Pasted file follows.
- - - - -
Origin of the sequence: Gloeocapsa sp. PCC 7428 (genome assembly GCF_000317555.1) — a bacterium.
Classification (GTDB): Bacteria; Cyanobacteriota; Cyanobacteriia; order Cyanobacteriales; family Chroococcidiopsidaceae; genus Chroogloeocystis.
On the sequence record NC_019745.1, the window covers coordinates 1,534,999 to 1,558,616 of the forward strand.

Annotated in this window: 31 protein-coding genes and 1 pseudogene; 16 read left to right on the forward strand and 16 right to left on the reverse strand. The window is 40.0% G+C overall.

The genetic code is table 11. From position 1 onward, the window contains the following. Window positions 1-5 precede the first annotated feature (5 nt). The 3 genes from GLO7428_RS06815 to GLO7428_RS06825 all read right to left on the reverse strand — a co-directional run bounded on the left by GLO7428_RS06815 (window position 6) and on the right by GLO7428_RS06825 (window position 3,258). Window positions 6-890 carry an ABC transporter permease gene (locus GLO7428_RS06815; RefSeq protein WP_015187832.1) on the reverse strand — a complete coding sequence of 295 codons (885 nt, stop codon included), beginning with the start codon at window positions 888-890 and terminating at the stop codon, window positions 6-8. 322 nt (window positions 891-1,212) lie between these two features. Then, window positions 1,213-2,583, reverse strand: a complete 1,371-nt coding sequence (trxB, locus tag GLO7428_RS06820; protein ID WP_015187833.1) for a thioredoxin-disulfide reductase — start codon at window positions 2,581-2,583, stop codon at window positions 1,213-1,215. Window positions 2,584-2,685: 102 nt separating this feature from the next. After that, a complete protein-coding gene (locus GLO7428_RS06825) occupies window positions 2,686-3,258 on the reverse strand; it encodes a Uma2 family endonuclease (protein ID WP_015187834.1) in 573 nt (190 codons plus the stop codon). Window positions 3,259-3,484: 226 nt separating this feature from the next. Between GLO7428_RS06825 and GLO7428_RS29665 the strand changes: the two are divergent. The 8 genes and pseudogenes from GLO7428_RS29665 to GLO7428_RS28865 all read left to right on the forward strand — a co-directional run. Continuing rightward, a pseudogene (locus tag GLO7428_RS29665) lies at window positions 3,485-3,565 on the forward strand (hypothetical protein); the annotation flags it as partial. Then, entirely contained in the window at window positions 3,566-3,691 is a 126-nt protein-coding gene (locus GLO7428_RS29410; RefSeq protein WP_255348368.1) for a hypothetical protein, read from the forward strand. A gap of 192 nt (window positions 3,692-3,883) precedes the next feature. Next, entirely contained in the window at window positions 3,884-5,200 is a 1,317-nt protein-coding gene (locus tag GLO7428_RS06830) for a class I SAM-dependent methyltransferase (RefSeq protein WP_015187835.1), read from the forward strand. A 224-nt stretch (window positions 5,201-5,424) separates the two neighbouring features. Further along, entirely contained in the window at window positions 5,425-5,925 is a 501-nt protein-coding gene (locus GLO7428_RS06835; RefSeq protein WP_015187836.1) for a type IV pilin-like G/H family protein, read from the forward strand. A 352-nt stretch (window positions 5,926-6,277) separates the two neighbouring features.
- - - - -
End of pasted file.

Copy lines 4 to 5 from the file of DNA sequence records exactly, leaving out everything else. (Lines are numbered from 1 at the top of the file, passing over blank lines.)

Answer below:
Annotated in this window: 31 protein-coding genes and 1 pseudogene; 16 read left to right on the forward strand and 16 right to left on the reverse strand. The window is 40.0% G+C overall.

The genetic code is table 11. From position 1 onward, the window contains the following. Window positions 1-5 precede the first annotated feature (5 nt). The 3 genes from GLO7428_RS06815 to GLO7428_RS06825 all read right to left on the reverse strand — a co-directional run bounded on the left by GLO7428_RS06815 (window position 6) and on the right by GLO7428_RS06825 (window position 3,258). Window positions 6-890 carry an ABC transporter permease gene (locus GLO7428_RS06815; RefSeq protein WP_015187832.1) on the reverse strand — a complete coding sequence of 295 codons (885 nt, stop codon included), beginning with the start codon at window positions 888-890 and terminating at the stop codon, window positions 6-8. 322 nt (window positions 891-1,212) lie between these two features. Then, window positions 1,213-2,583, reverse strand: a complete 1,371-nt coding sequence (trxB, locus tag GLO7428_RS06820; protein ID WP_015187833.1) for a thioredoxin-disulfide reductase — start codon at window positions 2,581-2,583, stop codon at window positions 1,213-1,215. Window positions 2,584-2,685: 102 nt separating this feature from the next. After that, a complete protein-coding gene (locus GLO7428_RS06825) occupies window positions 2,686-3,258 on the reverse strand; it encodes a Uma2 family endonuclease (protein ID WP_015187834.1) in 573 nt (190 codons plus the stop codon). Window positions 3,259-3,484: 226 nt separating this feature from the next. Between GLO7428_RS06825 and GLO7428_RS29665 the strand changes: the two are divergent. The 8 genes and pseudogenes from GLO7428_RS29665 to GLO7428_RS28865 all read left to right on the forward strand — a co-directional run. Continuing rightward, a pseudogene (locus tag GLO7428_RS29665) lies at window positions 3,485-3,565 on the forward strand (hypothetical protein); the annotation flags it as partial. Then, entirely contained in the window at window positions 3,566-3,691 is a 126-nt protein-coding gene (locus GLO7428_RS29410; RefSeq protein WP_255348368.1) for a hypothetical protein, read from the forward strand. A gap of 192 nt (window positions 3,692-3,883) precedes the next feature. Next, entirely contained in the window at window positions 3,884-5,200 is a 1,317-nt protein-coding gene (locus tag GLO7428_RS06830) for a class I SAM-dependent methyltransferase (RefSeq protein WP_015187835.1), read from the forward strand. A 224-nt stretch (window positions 5,201-5,424) separates the two neighbouring features. Further along, entirely contained in the window at window positions 5,425-5,925 is a 501-nt protein-coding gene (locus GLO7428_RS06835; RefSeq protein WP_015187836.1) for a type IV pilin-like G/H family protein, read from the forward strand. A 352-nt stretch (window positions 5,926-6,277) separates the two neighbouring features.